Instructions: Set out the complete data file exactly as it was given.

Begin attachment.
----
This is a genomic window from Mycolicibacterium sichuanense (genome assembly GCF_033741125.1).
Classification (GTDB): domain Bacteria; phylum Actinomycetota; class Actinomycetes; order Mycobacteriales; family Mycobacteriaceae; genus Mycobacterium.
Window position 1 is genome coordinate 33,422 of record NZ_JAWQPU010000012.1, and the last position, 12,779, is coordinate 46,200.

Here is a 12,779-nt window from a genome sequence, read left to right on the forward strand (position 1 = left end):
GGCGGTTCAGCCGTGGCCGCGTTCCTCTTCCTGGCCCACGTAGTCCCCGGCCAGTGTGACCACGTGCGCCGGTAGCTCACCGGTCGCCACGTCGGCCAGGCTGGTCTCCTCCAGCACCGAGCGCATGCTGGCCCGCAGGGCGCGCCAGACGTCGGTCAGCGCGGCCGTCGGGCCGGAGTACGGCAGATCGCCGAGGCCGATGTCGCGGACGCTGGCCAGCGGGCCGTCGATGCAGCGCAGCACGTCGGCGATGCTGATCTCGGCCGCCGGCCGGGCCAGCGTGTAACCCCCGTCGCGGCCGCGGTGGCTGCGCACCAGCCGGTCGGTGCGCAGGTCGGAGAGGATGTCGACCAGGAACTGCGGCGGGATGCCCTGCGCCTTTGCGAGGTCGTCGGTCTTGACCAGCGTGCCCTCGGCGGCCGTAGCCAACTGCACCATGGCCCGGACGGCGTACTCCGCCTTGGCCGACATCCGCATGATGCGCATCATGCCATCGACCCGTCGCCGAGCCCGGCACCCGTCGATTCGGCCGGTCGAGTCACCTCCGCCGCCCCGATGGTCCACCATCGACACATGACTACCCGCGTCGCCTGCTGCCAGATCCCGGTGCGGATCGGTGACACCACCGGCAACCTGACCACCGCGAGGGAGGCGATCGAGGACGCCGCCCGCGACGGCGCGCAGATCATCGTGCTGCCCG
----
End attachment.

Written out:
This is a genomic window from Mycolicibacterium sichuanense (genome assembly GCF_033741125.1).
Classification (GTDB): domain Bacteria; phylum Actinomycetota; class Actinomycetes; order Mycobacteriales; family Mycobacteriaceae; genus Mycobacterium.
Window position 1 is genome coordinate 33,422 of record NZ_JAWQPU010000012.1, and the last position, 12,779, is coordinate 46,200.

Here is a 12,779-nt window from a genome sequence, read left to right on the forward strand (position 1 = left end):
GGCGGTTCAGCCGTGGCCGCGTTCCTCTTCCTGGCCCACGTAGTCCCCGGCCAGTGTGACCACGTGCGCCGGTAGCTCACCGGTCGCCACGTCGGCCAGGCTGGTCTCCTCCAGCACCGAGCGCATGCTGGCCCGCAGGGCGCGCCAGACGTCGGTCAGCGCGGCCGTCGGGCCGGAGTACGGCAGATCGCCGAGGCCGATGTCGCGGACGCTGGCCAGCGGGCCGTCGATGCAGCGCAGCACGTCGGCGATGCTGATCTCGGCCGCCGGCCGGGCCAGCGTGTAACCCCCGTCGCGGCCGCGGTGGCTGCGCACCAGCCGGTCGGTGCGCAGGTCGGAGAGGATGTCGACCAGGAACTGCGGCGGGATGCCCTGCGCCTTTGCGAGGTCGTCGGTCTTGACCAGCGTGCCCTCGGCGGCCGTAGCCAACTGCACCATGGCCCGGACGGCGTACTCCGCCTTGGCCGACATCCGCATGATGCGCATCATGCCATCGACCCGTCGCCGAGCCCGGCACCCGTCGATTCGGCCGGTCGAGTCACCTCCGCCGCCCCGATGGTCCACCATCGACACATGACTACCCGCGTCGCCTGCTGCCAGATCCCGGTGCGGATCGGTGACACCACCGGCAACCTGACCACCGCGAGGGAGGCGATCGAGGACGCCGCCCGCGACGGCGCGCAGATCATCGTGCTGCCCG